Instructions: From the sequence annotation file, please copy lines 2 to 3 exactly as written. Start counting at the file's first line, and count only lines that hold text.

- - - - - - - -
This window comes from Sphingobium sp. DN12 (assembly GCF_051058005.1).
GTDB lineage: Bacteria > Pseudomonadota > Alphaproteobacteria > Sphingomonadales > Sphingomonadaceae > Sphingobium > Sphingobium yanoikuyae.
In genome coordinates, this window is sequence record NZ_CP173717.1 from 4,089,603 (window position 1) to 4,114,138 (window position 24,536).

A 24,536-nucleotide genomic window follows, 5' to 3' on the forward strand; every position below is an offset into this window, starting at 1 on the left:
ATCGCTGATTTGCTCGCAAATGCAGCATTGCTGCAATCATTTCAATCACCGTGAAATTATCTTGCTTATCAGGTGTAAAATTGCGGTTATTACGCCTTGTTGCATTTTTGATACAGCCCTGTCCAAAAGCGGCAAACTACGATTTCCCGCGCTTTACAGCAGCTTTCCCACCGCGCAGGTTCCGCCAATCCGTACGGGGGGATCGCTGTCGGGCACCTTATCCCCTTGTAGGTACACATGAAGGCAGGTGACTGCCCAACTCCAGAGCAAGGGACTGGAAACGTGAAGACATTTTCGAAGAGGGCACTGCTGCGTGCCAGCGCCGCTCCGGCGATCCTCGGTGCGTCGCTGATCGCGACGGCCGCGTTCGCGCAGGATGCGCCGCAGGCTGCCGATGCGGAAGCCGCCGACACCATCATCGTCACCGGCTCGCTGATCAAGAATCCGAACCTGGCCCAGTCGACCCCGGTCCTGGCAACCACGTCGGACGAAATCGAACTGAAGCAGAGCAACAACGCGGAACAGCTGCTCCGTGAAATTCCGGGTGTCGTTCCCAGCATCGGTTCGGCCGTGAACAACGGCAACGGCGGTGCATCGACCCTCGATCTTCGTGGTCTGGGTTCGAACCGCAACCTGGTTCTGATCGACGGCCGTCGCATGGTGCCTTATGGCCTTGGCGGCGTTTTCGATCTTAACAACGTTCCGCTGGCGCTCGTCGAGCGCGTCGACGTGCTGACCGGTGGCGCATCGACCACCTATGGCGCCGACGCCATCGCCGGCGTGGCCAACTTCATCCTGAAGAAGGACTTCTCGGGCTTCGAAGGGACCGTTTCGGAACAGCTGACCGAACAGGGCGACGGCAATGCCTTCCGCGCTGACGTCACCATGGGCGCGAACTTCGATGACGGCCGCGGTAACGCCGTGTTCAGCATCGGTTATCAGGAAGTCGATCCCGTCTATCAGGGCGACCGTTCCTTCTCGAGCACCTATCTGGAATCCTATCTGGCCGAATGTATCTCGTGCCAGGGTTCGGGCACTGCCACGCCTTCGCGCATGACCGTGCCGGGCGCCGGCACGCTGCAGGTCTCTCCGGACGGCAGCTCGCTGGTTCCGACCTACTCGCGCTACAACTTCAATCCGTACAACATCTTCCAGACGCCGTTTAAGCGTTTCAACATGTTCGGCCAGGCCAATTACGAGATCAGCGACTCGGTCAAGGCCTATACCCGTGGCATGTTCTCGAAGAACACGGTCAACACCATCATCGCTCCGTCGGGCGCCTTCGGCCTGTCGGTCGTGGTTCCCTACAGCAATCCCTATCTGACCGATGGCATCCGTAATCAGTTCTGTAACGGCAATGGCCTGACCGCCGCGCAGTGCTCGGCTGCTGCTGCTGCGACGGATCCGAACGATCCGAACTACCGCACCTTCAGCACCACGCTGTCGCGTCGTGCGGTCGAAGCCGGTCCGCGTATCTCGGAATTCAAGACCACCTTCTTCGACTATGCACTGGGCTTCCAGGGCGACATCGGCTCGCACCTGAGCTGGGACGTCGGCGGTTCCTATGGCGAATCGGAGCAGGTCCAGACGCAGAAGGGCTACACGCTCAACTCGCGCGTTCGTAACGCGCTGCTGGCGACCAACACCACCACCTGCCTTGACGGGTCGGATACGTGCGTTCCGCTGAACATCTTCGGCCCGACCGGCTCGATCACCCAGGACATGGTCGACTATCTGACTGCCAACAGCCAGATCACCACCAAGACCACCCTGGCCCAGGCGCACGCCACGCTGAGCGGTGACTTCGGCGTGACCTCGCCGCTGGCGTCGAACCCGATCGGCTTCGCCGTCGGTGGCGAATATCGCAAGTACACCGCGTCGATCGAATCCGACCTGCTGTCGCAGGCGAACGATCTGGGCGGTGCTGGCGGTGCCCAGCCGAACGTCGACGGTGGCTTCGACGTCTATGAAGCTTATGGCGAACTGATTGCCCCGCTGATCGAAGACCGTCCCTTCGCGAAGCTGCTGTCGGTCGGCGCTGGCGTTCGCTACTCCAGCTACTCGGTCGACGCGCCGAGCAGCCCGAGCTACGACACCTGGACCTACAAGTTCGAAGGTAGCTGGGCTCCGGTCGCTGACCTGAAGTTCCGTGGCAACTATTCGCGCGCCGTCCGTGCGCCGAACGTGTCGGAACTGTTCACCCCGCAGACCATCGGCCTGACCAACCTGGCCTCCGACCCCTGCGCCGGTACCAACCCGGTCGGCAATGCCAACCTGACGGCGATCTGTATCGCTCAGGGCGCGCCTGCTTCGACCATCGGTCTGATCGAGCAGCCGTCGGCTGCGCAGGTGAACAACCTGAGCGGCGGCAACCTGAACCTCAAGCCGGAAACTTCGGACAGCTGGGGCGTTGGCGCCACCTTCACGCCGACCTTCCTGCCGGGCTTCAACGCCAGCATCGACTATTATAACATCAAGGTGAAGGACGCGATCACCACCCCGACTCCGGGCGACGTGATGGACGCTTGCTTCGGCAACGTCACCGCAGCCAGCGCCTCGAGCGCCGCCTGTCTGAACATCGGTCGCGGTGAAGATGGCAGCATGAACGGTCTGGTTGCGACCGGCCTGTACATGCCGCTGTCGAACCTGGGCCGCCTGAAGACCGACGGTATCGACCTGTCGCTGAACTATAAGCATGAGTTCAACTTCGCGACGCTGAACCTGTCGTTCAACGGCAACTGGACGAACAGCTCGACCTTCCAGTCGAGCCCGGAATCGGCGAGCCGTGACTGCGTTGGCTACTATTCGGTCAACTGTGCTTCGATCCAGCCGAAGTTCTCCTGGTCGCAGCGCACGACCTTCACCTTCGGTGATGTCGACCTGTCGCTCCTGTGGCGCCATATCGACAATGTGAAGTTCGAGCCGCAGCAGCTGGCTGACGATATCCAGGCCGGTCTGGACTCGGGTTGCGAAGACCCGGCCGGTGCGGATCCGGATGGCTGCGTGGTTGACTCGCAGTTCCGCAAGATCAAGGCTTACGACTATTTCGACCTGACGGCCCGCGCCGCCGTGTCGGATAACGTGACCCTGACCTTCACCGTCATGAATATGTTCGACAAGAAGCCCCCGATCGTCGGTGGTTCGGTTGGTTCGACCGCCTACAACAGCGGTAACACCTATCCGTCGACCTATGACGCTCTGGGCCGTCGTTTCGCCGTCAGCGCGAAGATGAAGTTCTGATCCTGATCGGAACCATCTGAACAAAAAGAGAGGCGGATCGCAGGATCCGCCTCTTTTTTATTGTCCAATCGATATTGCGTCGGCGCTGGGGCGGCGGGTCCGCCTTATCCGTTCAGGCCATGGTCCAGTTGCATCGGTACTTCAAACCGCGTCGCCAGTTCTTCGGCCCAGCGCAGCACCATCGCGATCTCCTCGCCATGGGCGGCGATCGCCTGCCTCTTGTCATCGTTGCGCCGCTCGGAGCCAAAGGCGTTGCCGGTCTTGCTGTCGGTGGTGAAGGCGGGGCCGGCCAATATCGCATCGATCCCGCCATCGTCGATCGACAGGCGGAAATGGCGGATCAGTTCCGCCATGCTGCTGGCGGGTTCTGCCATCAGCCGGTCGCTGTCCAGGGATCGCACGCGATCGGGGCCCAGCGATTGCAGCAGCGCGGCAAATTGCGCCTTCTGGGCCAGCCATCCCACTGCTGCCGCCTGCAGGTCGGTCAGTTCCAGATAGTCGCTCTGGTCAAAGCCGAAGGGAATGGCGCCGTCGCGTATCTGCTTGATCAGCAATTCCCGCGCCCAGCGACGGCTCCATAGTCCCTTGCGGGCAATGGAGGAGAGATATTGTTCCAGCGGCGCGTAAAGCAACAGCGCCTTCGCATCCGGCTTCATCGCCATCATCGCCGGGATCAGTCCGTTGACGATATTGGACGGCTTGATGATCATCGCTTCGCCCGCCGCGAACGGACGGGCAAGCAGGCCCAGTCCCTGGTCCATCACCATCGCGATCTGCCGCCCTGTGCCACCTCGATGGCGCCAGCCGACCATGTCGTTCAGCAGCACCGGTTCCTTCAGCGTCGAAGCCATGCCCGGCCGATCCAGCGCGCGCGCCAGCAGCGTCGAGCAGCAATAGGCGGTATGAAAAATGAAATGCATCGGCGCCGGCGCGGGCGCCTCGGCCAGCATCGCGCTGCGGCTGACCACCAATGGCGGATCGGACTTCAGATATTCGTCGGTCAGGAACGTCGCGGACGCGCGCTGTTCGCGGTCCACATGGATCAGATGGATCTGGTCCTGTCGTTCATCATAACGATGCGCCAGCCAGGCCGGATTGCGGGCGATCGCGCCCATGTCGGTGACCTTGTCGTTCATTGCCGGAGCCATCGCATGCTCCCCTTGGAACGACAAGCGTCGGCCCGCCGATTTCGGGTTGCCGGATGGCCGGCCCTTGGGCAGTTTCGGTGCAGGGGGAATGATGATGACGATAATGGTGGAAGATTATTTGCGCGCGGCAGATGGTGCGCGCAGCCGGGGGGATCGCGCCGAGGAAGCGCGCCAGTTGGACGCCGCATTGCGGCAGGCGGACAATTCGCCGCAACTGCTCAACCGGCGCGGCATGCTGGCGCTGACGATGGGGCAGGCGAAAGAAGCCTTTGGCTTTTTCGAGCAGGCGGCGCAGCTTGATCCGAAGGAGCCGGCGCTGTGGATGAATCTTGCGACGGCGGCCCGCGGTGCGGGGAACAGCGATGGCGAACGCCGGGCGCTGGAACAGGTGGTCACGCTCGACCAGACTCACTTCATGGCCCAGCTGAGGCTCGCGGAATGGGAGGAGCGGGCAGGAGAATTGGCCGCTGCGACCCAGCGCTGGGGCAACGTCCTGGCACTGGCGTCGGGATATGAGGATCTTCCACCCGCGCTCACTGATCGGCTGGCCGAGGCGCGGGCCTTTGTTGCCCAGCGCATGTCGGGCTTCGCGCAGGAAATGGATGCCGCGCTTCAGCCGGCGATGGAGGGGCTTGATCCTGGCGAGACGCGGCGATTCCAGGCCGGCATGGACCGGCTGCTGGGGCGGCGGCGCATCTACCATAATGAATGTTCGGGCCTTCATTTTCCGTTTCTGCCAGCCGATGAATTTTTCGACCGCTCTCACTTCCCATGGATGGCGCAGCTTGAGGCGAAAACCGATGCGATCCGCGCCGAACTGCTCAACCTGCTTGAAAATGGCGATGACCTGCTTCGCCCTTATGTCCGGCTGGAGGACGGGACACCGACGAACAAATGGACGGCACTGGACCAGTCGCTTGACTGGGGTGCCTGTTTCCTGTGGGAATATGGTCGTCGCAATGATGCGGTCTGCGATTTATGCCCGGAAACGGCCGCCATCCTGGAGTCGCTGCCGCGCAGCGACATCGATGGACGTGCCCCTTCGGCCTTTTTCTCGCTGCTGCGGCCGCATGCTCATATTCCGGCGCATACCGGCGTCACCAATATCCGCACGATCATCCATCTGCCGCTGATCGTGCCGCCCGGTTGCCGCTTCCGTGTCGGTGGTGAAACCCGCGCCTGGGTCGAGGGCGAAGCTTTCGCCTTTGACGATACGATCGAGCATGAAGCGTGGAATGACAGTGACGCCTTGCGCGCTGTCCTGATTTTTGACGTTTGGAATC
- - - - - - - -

GTDB lineage: Bacteria > Pseudomonadota > Alphaproteobacteria > Sphingomonadales > Sphingomonadaceae > Sphingobium > Sphingobium yanoikuyae.
In genome coordinates, this window is sequence record NZ_CP173717.1 from 4,089,603 (window position 1) to 4,114,138 (window position 24,536).